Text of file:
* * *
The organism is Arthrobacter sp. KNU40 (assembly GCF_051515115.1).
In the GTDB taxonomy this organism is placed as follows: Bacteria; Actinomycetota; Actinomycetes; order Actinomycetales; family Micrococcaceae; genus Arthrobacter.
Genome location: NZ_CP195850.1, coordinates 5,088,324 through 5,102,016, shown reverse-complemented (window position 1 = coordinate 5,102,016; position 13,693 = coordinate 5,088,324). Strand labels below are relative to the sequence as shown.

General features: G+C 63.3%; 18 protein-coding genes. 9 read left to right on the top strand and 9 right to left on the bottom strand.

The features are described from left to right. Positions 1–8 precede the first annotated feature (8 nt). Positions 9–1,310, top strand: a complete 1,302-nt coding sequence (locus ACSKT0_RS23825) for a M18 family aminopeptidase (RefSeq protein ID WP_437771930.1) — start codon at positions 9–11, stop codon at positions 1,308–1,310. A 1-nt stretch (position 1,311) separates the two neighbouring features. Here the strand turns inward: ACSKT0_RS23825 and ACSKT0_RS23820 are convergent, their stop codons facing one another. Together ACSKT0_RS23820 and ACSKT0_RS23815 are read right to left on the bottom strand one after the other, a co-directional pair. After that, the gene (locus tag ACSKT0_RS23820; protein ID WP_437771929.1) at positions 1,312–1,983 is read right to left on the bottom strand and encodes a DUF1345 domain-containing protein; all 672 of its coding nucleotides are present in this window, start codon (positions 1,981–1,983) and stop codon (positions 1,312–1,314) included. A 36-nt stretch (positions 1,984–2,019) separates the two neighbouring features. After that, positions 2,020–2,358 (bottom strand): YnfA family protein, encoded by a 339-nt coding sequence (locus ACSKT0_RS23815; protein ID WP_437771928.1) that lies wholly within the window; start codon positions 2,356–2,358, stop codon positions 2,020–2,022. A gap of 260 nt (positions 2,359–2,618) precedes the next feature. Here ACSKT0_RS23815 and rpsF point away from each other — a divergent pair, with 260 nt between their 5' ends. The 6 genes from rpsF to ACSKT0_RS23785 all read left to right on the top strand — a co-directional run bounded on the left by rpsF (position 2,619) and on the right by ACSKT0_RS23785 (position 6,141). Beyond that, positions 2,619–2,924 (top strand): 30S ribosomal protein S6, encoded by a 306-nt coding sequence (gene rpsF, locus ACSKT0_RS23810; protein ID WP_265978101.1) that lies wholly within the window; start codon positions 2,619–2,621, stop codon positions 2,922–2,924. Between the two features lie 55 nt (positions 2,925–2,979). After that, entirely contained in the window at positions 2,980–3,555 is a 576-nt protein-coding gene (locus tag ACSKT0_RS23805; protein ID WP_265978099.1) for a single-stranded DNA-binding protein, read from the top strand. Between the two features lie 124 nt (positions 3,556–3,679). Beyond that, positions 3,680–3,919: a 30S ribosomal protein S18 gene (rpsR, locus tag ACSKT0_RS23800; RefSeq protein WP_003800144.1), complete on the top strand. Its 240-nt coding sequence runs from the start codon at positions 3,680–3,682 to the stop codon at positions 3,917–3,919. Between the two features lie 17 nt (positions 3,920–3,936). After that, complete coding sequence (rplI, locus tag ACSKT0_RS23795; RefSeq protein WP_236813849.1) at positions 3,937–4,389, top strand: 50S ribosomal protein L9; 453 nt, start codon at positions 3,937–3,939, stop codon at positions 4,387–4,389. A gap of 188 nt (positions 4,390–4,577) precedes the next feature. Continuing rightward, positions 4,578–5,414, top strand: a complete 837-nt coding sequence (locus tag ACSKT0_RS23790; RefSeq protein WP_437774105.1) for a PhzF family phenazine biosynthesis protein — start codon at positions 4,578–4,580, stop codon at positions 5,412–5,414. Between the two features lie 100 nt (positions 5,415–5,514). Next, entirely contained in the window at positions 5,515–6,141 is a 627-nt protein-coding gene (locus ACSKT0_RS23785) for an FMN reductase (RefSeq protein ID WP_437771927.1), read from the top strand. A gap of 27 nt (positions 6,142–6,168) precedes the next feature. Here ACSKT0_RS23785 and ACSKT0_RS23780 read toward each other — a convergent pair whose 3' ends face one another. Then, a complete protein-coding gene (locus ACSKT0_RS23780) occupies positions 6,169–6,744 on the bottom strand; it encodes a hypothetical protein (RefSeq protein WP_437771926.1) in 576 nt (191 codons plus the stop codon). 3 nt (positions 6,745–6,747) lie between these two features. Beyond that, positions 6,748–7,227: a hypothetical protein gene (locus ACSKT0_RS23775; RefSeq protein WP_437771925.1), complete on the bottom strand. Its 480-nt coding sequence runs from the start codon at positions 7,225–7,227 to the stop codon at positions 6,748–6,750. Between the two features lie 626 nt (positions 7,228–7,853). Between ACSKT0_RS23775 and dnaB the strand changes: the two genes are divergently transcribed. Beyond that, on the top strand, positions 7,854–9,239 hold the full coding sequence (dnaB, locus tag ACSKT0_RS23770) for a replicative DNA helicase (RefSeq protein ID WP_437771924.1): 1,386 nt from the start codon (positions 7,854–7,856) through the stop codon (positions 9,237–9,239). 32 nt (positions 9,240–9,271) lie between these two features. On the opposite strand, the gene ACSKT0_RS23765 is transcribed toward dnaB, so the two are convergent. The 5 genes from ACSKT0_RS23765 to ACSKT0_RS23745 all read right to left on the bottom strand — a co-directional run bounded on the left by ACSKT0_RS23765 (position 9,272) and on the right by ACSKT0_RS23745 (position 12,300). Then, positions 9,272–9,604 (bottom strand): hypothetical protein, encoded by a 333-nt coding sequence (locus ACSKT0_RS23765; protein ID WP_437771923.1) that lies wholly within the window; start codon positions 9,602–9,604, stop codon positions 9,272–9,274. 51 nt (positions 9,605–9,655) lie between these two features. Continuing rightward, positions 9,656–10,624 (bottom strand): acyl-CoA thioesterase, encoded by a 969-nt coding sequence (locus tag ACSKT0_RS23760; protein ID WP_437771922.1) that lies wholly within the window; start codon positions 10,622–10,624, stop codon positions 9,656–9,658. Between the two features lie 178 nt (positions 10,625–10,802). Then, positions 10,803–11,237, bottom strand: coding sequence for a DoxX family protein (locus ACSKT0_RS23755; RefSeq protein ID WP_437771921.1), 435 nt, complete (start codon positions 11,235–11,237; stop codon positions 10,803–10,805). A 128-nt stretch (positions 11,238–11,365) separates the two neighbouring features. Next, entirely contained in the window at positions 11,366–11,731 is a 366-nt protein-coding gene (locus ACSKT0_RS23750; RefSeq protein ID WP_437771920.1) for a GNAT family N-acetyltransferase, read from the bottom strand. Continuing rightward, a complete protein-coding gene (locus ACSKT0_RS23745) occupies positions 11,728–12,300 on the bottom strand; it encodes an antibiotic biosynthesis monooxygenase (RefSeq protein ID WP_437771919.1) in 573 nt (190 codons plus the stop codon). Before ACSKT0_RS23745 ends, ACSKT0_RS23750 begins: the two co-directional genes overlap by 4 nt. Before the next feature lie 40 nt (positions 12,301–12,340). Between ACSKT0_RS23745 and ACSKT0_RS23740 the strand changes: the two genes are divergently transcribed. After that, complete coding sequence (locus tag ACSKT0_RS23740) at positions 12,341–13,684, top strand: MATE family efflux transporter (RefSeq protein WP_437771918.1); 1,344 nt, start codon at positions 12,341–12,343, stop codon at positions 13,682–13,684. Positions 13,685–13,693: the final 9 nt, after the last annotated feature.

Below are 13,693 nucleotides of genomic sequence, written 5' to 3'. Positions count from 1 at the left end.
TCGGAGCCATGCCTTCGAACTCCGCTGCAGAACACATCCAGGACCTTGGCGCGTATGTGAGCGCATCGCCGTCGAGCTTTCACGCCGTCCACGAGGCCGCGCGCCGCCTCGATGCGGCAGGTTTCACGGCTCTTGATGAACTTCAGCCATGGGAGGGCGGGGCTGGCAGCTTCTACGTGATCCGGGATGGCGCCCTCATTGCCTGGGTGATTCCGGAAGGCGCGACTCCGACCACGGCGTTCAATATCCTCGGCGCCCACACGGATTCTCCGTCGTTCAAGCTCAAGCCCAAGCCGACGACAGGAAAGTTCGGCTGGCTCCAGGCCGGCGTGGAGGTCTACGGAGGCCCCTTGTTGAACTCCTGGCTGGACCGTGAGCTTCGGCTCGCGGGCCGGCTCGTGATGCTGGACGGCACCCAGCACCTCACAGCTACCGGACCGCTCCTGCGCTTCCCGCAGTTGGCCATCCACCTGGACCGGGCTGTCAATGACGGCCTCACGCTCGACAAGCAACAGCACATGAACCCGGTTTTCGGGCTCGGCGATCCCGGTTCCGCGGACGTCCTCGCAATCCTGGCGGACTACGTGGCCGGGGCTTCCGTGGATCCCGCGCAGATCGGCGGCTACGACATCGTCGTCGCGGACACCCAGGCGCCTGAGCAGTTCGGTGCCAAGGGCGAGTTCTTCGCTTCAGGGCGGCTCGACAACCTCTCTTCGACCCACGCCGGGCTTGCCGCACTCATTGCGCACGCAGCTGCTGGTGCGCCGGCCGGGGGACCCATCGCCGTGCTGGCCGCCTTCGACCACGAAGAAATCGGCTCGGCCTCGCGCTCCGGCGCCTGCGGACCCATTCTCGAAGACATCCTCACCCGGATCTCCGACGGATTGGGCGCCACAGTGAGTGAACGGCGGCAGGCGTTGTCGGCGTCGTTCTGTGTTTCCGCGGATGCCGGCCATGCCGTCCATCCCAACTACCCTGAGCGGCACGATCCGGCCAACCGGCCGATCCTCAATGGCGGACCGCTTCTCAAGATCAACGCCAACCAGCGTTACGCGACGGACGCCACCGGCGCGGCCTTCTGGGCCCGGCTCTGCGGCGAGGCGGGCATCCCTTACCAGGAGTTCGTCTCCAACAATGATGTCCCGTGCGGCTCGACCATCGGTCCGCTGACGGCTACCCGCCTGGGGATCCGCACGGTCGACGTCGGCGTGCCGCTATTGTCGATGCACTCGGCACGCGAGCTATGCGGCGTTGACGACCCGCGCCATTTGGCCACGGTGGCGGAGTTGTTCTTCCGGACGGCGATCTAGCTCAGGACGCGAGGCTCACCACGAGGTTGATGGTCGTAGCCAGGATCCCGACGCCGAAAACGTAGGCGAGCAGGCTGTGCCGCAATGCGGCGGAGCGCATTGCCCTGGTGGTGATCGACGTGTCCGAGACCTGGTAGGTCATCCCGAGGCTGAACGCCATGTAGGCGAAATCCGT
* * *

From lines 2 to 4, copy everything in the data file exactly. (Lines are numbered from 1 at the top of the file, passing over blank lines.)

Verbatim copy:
In the GTDB taxonomy this organism is placed as follows: Bacteria; Actinomycetota; Actinomycetes; order Actinomycetales; family Micrococcaceae; genus Arthrobacter.
Genome location: NZ_CP195850.1, coordinates 5,088,324 through 5,102,016, shown reverse-complemented (window position 1 = coordinate 5,102,016; position 13,693 = coordinate 5,088,324). Strand labels below are relative to the sequence as shown.

General features: G+C 63.3%; 18 protein-coding genes. 9 read left to right on the top strand and 9 right to left on the bottom strand.